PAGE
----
in P. Bruch and W. P. Schimper, Bryol. Europ. 6: 16. 1853.
Plants medium-sized to large, in moderately dense mats, light green, yellow-green, or whitish stramineous. Stems to 7 cm, creeping, terete-foliate, irregularly pinnate, branches to 8 mm, straight to slightly curved, terete-foliate. Stem-leaves erect, loosely appressed, loosely imbricate, narrowly ovate-triangular or ovatelanceolate, broadest at 1/9–1/7 leaf length, sometimes almost at costa insertion, concave, plicate, plicae usually parallel in falcate leaves, often shallow and uneven in straight leaves, giving some leaves a crumply appearance, 1.5–2.6 × 0.5–1.2 mm; base rounded, broadly short-decurrent; margins partly plane, recurved in many places, serrulate to serrate in acumen, occasionally almost entire, variable within one shoot; apex gradually tapered or acuminate; costa to 40–70% leaf length, moderately strong, small terminal tooth sometimes present; alar cells subquadrate or short-rectangular, same size as or smaller than basal-cells, 15–25 × 11–13 µm, walls thick, region ± clearly delimited, 4–9 × 4–7 cells; laminal cells linear, (30–) 60–100 (–110) × 6–9 µm; basal-cells to 20–40 × 10–15 µm, region in 1–3 rows, not markedly different from more distal cells. Branch leaves often falcate-secund; alar region conspicuous, pellucid, triangular. Sexual condition autoicous. Seta orangebrown to dark-brown with age, 2–2.5 cm, rough or occasionally smooth. Capsule inclined to horizontal, dark-brown, elongate, curved, 2 mm; annulus separating by fragments; operculum conic. Spores 15–19 µm.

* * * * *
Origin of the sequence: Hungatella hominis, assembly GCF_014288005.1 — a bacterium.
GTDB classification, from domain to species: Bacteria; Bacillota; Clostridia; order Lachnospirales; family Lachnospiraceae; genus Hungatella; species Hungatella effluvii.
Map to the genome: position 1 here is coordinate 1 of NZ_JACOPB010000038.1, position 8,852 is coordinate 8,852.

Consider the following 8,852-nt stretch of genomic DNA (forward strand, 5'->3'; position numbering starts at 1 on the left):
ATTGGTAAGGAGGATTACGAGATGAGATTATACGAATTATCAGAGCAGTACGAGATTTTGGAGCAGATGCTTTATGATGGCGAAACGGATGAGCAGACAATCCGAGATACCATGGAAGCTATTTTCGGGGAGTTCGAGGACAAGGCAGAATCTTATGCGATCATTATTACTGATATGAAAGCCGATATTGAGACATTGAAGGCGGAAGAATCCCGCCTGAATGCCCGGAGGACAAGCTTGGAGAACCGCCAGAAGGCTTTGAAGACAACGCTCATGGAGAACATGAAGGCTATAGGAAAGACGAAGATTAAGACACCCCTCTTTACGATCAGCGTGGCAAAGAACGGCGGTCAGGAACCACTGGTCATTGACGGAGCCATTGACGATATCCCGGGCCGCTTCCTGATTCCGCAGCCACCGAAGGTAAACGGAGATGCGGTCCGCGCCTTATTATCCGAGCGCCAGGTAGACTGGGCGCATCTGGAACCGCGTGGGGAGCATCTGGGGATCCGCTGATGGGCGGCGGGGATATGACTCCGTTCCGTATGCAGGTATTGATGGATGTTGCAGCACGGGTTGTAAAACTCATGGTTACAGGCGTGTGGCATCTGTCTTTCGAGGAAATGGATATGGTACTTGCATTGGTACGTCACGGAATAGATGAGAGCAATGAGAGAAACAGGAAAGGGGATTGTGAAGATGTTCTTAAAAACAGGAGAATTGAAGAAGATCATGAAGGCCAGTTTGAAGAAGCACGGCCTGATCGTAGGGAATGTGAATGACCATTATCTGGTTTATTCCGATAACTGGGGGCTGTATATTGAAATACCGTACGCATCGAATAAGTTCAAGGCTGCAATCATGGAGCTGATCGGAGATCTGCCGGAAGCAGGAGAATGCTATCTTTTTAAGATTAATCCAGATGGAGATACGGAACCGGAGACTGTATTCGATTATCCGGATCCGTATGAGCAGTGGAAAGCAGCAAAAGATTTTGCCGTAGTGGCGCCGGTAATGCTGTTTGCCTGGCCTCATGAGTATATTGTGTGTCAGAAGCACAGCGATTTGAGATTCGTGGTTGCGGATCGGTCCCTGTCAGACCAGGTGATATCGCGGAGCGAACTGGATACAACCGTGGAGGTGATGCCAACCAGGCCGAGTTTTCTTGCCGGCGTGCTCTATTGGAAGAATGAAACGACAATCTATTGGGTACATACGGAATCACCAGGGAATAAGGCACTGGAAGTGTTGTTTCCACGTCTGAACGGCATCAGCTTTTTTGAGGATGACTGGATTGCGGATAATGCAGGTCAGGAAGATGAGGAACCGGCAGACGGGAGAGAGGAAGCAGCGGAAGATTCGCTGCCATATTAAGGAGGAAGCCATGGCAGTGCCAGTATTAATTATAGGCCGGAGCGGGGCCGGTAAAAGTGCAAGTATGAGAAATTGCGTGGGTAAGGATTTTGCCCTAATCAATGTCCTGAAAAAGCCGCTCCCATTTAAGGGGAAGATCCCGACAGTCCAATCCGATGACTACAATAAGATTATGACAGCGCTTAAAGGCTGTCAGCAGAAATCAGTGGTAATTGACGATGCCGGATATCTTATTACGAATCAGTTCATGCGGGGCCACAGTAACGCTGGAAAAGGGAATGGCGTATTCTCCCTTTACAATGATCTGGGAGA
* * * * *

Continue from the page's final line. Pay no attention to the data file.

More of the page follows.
Habitat: Soil, wooded areas, limestone, concrete blocks, tree trunks
Elevation: low to moderate elevations (10-500 m)
Man., N.B., Nfld. and Labr. (Nfld.), N.S., Ont., Sask., Conn., Del., Iowa, Maine, Mich., Minn., Mo., N.H., N.Y., R.I., S.Dak., Wis., Eurasia
A. J. Grout (1928–1940, vol. 3) and H. A. Crum and L. E. Anderson (1981) expressed some doubts on the status of Brachythecium campestre and its clear differentiation from B. salebrosum. However, B. salebrosum seems absent or at least rare in eastern North America (except probably the more northern regions of eastern Canada). The vast majority of collections referred to B. salebrosum in eastern North America belong to B. acutum, B. campestre, B. rotaeanum, and other species. There are some differences between European and American B. campestre; if further studies provide additional evidence for their separation, then the American populations should be called B. leucoglaucum; for typification of this name and discussion on this species, see M. S. Ignatov et al. (2008). The diagnostic characters of B. campestre include the usually light green to whitish color, ovate-lanceolate leaves that are rather crumply plicate when optimally developed, alar cells in small to large groups of rather small and subquadrate cells, and, usually, a minutely rough seta.
"long" is not a number."broad" is not a number.